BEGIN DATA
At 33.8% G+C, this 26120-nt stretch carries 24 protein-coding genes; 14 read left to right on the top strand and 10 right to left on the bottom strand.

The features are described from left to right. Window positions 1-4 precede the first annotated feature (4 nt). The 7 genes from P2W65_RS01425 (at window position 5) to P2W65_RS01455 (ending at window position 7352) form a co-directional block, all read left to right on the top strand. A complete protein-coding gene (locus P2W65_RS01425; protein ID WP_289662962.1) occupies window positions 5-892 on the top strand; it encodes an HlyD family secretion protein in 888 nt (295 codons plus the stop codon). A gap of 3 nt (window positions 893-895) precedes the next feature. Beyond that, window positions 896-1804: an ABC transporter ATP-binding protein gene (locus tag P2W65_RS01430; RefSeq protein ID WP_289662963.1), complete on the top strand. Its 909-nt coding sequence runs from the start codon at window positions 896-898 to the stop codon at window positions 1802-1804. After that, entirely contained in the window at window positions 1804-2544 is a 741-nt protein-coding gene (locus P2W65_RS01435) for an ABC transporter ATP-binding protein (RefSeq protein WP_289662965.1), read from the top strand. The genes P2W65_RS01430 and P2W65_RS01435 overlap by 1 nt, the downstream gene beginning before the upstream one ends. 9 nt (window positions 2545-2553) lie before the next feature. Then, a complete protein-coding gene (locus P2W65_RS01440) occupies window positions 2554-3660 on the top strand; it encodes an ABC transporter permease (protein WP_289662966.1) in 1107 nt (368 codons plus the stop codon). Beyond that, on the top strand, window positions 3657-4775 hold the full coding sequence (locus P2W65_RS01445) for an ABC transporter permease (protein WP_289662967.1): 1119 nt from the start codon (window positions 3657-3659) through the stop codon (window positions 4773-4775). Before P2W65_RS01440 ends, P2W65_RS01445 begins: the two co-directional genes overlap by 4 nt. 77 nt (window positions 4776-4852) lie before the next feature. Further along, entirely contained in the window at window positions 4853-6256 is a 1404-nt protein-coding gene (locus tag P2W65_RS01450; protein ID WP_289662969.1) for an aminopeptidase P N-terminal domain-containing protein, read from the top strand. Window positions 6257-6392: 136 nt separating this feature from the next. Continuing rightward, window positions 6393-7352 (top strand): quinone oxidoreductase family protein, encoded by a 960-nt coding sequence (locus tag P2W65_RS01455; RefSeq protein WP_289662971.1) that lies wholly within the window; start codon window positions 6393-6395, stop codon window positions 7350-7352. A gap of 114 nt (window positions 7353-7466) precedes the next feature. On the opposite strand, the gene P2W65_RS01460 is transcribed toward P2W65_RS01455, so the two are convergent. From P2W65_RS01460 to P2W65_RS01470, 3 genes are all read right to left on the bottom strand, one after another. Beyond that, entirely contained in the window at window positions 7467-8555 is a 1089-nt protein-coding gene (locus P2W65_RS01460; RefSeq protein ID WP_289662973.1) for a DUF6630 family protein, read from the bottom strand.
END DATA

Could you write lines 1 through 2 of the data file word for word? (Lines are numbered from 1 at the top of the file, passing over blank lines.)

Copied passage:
At 33.8% G+C, this 26120-nt stretch carries 24 protein-coding genes; 14 read left to right on the top strand and 10 right to left on the bottom strand.

The features are described from left to right. Window positions 1-4 precede the first annotated feature (4 nt). The 7 genes from P2W65_RS01425 (at window position 5) to P2W65_RS01455 (ending at window position 7352) form a co-directional block, all read left to right on the top strand. A complete protein-coding gene (locus P2W65_RS01425; protein ID WP_289662962.1) occupies window positions 5-892 on the top strand; it encodes an HlyD family secretion protein in 888 nt (295 codons plus the stop codon). A gap of 3 nt (window positions 893-895) precedes the next feature. Beyond that, window positions 896-1804: an ABC transporter ATP-binding protein gene (locus tag P2W65_RS01430; RefSeq protein ID WP_289662963.1), complete on the top strand. Its 909-nt coding sequence runs from the start codon at window positions 896-898 to the stop codon at window positions 1802-1804. After that, entirely contained in the window at window positions 1804-2544 is a 741-nt protein-coding gene (locus P2W65_RS01435) for an ABC transporter ATP-binding protein (RefSeq protein WP_289662965.1), read from the top strand. The genes P2W65_RS01430 and P2W65_RS01435 overlap by 1 nt, the downstream gene beginning before the upstream one ends. 9 nt (window positions 2545-2553) lie before the next feature. Then, a complete protein-coding gene (locus P2W65_RS01440) occupies window positions 2554-3660 on the top strand; it encodes an ABC transporter permease (protein WP_289662966.1) in 1107 nt (368 codons plus the stop codon). Beyond that, on the top strand, window positions 3657-4775 hold the full coding sequence (locus P2W65_RS01445) for an ABC transporter permease (protein WP_289662967.1): 1119 nt from the start codon (window positions 3657-3659) through the stop codon (window positions 4773-4775). Before P2W65_RS01440 ends, P2W65_RS01445 begins: the two co-directional genes overlap by 4 nt. 77 nt (window positions 4776-4852) lie before the next feature. Further along, entirely contained in the window at window positions 4853-6256 is a 1404-nt protein-coding gene (locus tag P2W65_RS01450; protein ID WP_289662969.1) for an aminopeptidase P N-terminal domain-containing protein, read from the top strand. Window positions 6257-6392: 136 nt separating this feature from the next. Continuing rightward, window positions 6393-7352 (top strand): quinone oxidoreductase family protein, encoded by a 960-nt coding sequence (locus tag P2W65_RS01455; RefSeq protein WP_289662971.1) that lies wholly within the window; start codon window positions 6393-6395, stop codon window positions 7350-7352. A gap of 114 nt (window positions 7353-7466) precedes the next feature. On the opposite strand, the gene P2W65_RS01460 is transcribed toward P2W65_RS01455, so the two are convergent. From P2W65_RS01460 to P2W65_RS01470, 3 genes are all read right to left on the bottom strand, one after another. Beyond that, entirely contained in the window at window positions 7467-8555 is a 1089-nt protein-coding gene (locus P2W65_RS01460; RefSeq protein ID WP_289662973.1) for a DUF6630 family protein, read from the bottom strand.